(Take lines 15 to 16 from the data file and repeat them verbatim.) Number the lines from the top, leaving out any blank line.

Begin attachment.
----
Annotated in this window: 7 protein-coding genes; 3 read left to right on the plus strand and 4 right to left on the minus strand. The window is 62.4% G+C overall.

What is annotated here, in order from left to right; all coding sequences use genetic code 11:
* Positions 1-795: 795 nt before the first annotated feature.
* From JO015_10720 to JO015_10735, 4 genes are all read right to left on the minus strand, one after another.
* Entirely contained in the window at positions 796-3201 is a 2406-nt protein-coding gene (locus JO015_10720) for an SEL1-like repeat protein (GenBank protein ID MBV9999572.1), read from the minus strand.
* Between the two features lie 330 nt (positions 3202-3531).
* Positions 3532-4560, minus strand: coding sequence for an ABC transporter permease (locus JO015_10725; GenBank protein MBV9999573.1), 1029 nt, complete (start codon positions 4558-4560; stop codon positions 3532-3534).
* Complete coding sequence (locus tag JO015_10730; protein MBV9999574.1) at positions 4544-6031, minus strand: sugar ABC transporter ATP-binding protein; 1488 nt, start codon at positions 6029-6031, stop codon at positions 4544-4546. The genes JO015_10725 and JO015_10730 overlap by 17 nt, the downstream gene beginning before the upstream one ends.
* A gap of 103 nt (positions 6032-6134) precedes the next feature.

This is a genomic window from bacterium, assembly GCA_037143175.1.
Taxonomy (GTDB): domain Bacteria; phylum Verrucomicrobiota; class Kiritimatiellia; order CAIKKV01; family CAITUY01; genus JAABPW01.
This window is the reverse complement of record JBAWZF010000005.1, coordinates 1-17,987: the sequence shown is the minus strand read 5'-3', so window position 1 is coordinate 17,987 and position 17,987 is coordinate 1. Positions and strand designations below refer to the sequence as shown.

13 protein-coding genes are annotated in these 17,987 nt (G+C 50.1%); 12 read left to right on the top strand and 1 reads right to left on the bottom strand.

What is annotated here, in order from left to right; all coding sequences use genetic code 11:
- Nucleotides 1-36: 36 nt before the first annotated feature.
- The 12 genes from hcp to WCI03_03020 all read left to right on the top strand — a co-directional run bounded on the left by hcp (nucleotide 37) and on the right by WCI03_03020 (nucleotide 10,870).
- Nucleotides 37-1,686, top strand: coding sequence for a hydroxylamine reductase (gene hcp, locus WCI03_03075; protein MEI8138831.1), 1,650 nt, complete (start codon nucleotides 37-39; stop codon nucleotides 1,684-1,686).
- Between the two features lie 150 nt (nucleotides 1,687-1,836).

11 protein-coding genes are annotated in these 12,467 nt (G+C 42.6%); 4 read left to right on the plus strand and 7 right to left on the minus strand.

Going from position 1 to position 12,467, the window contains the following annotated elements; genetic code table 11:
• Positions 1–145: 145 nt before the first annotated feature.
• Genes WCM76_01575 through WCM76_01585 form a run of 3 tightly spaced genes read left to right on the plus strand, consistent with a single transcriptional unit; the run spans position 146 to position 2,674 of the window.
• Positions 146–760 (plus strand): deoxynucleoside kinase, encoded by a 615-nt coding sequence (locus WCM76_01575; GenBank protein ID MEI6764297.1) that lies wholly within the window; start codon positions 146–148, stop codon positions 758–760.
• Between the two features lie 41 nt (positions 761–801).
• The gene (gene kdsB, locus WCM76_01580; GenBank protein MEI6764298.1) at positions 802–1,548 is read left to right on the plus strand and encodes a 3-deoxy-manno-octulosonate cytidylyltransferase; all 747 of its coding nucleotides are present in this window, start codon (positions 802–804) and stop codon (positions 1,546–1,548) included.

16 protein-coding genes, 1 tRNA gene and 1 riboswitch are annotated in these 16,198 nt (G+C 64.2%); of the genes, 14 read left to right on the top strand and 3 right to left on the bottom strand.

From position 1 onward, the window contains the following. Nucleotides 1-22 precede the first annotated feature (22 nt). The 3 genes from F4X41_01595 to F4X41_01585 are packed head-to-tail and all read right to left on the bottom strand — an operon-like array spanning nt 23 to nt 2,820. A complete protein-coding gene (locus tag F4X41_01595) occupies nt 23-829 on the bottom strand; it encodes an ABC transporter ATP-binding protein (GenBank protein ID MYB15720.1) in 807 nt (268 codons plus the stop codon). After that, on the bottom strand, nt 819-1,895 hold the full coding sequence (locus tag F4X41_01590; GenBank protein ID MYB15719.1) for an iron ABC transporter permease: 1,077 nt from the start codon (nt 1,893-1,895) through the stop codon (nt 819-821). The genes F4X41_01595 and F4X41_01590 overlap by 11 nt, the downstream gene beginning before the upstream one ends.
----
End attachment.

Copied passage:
- Nucleotides 1-36: 36 nt before the first annotated feature.
- The 12 genes from hcp to WCI03_03020 all read left to right on the top strand — a co-directional run bounded on the left by hcp (nucleotide 37) and on the right by WCI03_03020 (nucleotide 10,870).